**Definition 2.1 **Based on the generalized Beta function, the extended Gauss hypergeometric function is formulated by ^{[5]}

where is the Pochhammer symbol. A further extension can be realized by the relation ^{[6]}

**Definition 2.2 **The Fox-Wright generalization* ** *of the hypergeometric* ** *function defined by ^{[7]}

where for all* * for all* ** *and for suitable values

**Theorem 2.**1 Let* ** *Then

(12) |

where the equality holds true for the Koebe function.

**Proof.** Presume that the function* ** *is given by (9). Then, by employing Example 1.1, we have

Thus by using the fact *j**'**n**j · **n; *we obtain

This completes the proof.

In the same manner of Theorem 2.1, we have a distortion inequality involving the extended Gauss hypergeometric function, which is read by

**Theorem 2.2** Let* ** *Then

(13) |

where the equality holds true for the Koebe function.

**Proof. **Suppose that the function* ** **i**.**e**. ** *is written by (9). Then, we conclude

This completes the proof.

Next, we proceed to find the upper bound of the operator (7). We have the following outcomes:

**Theorem 2.3** Let* ** *Then

(14) |

where the equality holds true for the Koebe function.

**Proof. **Consider the function* ** *is read by (9). Thus, in view of Example 1.1, we conclude

Thus by using the fact* ** *we lead to

This completes the proof.

**Theorem 2.4 **Let* **. *Then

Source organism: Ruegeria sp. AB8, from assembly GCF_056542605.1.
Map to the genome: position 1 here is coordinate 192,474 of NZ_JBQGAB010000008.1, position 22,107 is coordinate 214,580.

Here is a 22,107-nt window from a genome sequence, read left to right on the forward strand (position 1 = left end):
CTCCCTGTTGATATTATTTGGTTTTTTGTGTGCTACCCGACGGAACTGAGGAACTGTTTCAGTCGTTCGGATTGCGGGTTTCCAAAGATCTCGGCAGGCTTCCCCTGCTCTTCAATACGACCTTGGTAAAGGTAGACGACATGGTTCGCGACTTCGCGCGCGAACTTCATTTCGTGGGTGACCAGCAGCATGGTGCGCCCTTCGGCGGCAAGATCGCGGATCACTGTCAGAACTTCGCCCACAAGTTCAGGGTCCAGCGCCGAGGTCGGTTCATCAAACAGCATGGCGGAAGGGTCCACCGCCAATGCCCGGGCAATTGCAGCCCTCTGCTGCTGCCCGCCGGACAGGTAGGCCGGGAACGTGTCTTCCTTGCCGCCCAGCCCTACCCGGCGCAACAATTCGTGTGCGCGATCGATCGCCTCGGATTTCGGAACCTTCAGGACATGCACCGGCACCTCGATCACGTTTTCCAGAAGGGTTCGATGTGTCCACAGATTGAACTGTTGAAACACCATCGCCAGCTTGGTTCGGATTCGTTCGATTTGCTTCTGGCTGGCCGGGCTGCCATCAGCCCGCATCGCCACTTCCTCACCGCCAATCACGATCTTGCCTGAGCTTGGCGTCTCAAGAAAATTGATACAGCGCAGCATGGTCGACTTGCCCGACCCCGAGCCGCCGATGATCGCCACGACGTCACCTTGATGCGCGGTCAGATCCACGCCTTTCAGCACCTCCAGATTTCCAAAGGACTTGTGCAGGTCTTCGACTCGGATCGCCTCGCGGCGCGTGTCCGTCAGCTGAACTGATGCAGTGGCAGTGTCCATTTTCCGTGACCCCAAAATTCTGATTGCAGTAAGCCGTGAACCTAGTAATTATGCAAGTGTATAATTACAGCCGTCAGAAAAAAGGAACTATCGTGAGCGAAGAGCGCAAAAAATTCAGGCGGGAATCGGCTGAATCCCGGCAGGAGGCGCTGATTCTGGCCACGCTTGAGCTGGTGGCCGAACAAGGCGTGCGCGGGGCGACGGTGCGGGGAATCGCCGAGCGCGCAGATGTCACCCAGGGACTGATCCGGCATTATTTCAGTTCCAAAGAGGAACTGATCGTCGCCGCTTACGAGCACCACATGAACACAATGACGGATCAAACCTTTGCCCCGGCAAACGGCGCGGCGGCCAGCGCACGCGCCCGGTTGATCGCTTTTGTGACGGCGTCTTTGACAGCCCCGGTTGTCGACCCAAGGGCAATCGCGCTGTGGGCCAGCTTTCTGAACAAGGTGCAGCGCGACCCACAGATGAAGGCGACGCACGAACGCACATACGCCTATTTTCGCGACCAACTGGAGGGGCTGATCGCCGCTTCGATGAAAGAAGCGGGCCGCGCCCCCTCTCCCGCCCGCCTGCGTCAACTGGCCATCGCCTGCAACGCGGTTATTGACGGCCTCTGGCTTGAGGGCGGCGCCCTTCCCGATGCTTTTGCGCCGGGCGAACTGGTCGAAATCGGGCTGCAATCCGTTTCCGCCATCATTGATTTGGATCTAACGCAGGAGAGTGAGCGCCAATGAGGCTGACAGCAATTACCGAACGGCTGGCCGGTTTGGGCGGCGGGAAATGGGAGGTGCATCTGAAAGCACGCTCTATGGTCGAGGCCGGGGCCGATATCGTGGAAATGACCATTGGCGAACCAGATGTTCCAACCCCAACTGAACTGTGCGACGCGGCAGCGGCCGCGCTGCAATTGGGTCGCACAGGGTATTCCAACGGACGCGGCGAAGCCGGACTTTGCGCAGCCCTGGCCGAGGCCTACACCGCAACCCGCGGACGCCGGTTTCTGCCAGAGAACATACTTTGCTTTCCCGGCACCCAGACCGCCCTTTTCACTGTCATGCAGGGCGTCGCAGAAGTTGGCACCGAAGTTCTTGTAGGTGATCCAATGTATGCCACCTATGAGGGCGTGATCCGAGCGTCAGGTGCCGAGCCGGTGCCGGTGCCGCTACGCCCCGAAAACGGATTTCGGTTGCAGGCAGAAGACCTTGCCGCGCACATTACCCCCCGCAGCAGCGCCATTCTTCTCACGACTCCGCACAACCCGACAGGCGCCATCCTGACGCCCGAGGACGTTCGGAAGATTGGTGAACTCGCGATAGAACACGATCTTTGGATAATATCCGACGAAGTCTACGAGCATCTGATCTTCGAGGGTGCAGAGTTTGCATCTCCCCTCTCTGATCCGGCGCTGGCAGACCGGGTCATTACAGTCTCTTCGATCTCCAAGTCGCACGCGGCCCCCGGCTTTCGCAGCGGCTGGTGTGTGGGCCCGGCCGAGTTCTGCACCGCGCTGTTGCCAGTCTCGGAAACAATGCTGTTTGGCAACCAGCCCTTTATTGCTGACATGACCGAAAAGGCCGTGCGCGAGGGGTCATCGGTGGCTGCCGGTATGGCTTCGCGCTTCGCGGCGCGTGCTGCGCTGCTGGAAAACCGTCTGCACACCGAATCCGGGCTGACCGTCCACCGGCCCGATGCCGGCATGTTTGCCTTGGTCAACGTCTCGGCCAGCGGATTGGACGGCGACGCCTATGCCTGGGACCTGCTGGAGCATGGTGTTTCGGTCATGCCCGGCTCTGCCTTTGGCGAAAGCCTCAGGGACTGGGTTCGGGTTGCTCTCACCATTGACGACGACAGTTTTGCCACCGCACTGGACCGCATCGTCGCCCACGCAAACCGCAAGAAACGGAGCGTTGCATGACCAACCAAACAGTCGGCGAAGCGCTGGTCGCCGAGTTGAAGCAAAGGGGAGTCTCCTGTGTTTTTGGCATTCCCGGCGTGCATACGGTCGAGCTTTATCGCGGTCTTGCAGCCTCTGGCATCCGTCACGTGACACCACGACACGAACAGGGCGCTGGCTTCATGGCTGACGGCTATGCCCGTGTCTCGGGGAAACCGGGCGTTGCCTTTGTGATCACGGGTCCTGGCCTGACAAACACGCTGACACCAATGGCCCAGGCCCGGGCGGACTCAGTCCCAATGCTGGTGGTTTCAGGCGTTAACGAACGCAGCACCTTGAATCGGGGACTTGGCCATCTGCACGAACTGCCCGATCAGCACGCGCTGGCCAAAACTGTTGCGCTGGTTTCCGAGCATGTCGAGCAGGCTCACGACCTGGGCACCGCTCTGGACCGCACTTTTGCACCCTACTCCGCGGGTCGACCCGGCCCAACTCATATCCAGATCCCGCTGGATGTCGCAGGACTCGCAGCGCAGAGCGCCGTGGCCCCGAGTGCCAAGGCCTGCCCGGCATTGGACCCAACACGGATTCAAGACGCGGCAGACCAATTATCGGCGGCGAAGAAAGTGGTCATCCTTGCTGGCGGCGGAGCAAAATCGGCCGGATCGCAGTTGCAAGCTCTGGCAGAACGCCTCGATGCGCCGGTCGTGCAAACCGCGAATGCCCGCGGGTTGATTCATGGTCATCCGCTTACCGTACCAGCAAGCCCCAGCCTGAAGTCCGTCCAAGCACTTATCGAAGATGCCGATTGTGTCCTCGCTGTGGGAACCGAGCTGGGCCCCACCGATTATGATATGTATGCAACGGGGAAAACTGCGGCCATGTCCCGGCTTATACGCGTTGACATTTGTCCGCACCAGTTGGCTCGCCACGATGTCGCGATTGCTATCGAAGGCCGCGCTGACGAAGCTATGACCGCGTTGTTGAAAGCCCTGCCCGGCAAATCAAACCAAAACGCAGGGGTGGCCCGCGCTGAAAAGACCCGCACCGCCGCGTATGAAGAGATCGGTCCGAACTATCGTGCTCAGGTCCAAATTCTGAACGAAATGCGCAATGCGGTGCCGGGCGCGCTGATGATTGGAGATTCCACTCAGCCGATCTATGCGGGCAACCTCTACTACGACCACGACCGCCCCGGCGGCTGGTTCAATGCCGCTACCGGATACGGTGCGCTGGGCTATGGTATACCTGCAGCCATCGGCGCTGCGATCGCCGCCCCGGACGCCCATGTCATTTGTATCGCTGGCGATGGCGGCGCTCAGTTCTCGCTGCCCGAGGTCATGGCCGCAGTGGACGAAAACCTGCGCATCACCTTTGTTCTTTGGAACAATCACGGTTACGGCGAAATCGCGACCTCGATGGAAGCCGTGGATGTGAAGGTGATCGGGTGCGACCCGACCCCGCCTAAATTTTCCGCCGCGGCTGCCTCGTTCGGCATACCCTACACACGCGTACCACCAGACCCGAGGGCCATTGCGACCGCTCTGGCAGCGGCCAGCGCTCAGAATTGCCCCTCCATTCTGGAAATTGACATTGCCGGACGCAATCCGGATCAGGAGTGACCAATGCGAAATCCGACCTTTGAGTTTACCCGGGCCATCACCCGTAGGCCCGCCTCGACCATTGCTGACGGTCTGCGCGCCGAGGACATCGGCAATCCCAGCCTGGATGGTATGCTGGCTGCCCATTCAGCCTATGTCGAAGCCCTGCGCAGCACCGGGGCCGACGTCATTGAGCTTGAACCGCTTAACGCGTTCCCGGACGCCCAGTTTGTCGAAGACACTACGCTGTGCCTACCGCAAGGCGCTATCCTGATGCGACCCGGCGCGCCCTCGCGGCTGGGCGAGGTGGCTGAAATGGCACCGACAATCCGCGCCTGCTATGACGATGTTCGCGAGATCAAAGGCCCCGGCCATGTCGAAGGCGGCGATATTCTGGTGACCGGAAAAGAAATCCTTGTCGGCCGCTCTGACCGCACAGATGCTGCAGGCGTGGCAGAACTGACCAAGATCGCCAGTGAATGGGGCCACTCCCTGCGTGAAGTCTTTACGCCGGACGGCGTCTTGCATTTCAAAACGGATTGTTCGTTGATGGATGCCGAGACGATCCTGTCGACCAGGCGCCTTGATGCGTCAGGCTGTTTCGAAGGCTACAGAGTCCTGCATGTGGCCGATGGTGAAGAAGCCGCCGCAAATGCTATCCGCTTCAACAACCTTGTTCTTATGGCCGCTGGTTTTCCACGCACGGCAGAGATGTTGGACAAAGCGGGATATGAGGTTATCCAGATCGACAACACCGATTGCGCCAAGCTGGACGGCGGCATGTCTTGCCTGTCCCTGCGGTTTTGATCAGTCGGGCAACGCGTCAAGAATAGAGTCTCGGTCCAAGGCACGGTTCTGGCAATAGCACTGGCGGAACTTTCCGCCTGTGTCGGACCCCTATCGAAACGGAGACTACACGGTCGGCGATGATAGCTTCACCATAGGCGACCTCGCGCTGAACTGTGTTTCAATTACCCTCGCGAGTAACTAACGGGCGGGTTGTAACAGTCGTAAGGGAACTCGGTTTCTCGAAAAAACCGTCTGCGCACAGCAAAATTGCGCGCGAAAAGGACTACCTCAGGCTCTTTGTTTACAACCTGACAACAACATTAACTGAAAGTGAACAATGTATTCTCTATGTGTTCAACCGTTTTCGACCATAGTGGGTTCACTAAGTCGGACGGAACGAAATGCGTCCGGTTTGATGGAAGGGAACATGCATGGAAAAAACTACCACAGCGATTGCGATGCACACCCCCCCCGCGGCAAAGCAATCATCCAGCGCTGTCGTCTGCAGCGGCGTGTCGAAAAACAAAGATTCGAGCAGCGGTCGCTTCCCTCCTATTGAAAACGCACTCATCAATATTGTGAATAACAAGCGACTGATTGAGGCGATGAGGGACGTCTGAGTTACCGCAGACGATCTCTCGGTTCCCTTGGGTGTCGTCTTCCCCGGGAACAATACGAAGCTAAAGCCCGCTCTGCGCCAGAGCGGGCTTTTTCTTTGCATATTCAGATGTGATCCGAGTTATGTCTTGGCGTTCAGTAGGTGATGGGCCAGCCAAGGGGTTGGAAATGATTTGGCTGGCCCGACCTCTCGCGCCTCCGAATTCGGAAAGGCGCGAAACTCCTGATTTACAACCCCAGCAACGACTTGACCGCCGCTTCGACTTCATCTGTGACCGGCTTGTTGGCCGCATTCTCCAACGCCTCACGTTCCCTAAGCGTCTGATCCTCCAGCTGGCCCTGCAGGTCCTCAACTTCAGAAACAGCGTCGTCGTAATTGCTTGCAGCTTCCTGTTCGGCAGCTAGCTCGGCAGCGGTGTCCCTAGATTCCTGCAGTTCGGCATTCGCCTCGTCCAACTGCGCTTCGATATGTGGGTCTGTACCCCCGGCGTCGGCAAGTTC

(15) |

where the equality holds true for the Koebe function.

**Proof. **Suppose that the function* *,* **i**.**e**. *() is written by (9). Then, we conclude

This completes the proof.

Various significant functions in different areas (which are commonly recognized as special functions) are formulated through infinite series or improper integrals (or infinite products such as convolution product). Over previous four decades or so, numerous motivating and beneficial generalizations of many of the acquainted special functions (such as the Gauss hypergeometric function, the Gamma and Beta functions, etc.) have been reflected by several studies not only in mathematics, but also in physics, computer sciences and engineering (see ^{[8, 9]}). The aforesaid works have widely fortified our present study.

**2.2. Differential Operators**

The fractional integral and derivative operators, including different types and classes of special functions have faced applications and importance in many fields and subjects, such as mathematical analysis, dynamic systems, statistics, computer sciences and mathematical physics. Recently, numerous researchers have improved, generalized and modified different fractional derivative forms of the Riemann-Liouville operators. In this section, we introduce two generalized fractional differential operator in the sense of Tremblay operator by utilizing the general forms that described in the above section.